Women Arise In The Face Of Misogyny: A Cultural Perspective
“Alake for a long time you have used your penis as a mark of authority that you are our husband. Today we shall reverse the order and use our vagina to play the role of husband” – Olufunmilayo Ransome Kuti and 10 Thousand Egba Women.
The African society, since its inception, has been programmed to always push women into the background. Over time, the society has thrived on the patriarchal sense of lordship of men over women and the place of women has moved between the kitchen and the bedroom. This has restricted the potentials of women, trapping them in a venomous space where they have to fight for their visibility and their exalted place in the community.
Olufunmilayo Ransome-Kuti led a group of 10,000 Egba women to fight against the tax imposed by the then Alake of Egba Land, Oba Ladapo Ademola (1872-1962). It was more than just a battle against unlawful taxation; it was a battle for survival and for the womanhood. The outcome of the unrest was the exile of Oba Ladapo Ademola in 1948, and they suspended the taxation.
In ancient times, one common manifestation of misogyny was sexual discrimination; the men felt they owned the woman’s body and will call for its use at any point in time. Men determine the number of children they want, and when a woman fails to produce a male heir for her husband, she is removed from the husband’s main house and relocated into a separate building. She will be recalled when she produces a male child. This is done at the detriment of her health most times as if it is her duty to determine the sex of her child.
In the Eastern part of Nigeria, women were subjected to unwholesome humiliation, disgrace and even sexual humiliation when their husbands die. Some traditions will mandate the woman to sleep with the husband’s corpse for days, and even worse, will have her drink the water used to wash her husband’s remains.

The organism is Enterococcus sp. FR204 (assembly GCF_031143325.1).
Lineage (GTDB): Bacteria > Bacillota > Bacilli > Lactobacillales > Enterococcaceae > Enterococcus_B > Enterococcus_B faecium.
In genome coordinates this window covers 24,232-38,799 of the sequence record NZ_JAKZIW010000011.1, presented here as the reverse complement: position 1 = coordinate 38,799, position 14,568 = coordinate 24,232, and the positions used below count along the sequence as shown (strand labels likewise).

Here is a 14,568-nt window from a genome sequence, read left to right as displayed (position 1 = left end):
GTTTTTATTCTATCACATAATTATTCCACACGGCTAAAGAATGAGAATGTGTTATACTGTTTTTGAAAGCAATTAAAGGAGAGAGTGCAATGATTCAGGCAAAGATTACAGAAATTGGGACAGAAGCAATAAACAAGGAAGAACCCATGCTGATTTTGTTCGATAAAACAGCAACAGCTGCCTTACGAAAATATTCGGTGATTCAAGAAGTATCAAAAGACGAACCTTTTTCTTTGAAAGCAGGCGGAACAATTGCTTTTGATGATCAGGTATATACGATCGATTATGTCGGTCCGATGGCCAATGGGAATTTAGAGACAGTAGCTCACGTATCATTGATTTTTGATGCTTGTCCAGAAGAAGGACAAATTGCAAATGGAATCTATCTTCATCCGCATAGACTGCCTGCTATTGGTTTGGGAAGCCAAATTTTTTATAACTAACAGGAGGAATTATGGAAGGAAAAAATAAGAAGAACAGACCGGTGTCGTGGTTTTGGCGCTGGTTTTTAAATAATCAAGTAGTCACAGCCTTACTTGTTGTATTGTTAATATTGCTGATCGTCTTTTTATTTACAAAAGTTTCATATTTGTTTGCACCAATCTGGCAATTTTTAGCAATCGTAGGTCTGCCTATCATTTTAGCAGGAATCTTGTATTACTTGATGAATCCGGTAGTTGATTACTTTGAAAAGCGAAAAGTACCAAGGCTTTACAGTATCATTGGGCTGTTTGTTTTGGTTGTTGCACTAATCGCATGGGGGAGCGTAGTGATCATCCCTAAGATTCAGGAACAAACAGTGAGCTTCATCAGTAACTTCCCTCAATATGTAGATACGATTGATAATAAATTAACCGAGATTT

Their counterparts in the Northern part of the country also face gruesome challenges, from female genital mutilation to girl child marriages, to disenfranchisement of women in social and religious orders and even when they make the slightest attempt to face their partners, they are openly punished, sometimes imprisoned or executed.
An attempt to give women hope in the society was the introduction of the Gelede masquerade into the Yoruba society. The masquerade, carried by the male, celebrates womanhood with its theatrical display which reflects on sensitive issues concerning womanhood.
Between 1925 and 1930, the hinterland of Eastern province of colonial Nigeria witnessed a fresh wave of protests led against taxation and other unfair policies that they subjected women to. At the bank of a river connecting Opobo to Ikoti Abasi and the Bonny Kingdom, over 120 women were killed during the tax protest. No single memorial material was erected in their honour till today!
The glorious Aba Women were victorious against a misogynistic society. The women rose to defend what was theirs; they succeeded in making a statement that left a mark not just on the pages of Nigerian history, but the world at large.
Historical figures like Madame Efunroye Tinubu of Egba, Queen Amina of Zaria, Queen Mother Idia of Benin, Princess Moremi of Ile-Ife, Emotan of Benin are examples of women that stood up and rose against misogyny in their respective societies. The saying “You can’t keep a good woman down” is as valid as it is in 21st-century Nigerian society, a society that still sees the average woman as a weaker sex, despite her important role in societal development.
The quest to put policies in place for protection and safeguarding the rights and the endless opportunities for the Nigerian woman is important and those policies should be affected now. Now is the time for the rise of the African Woman!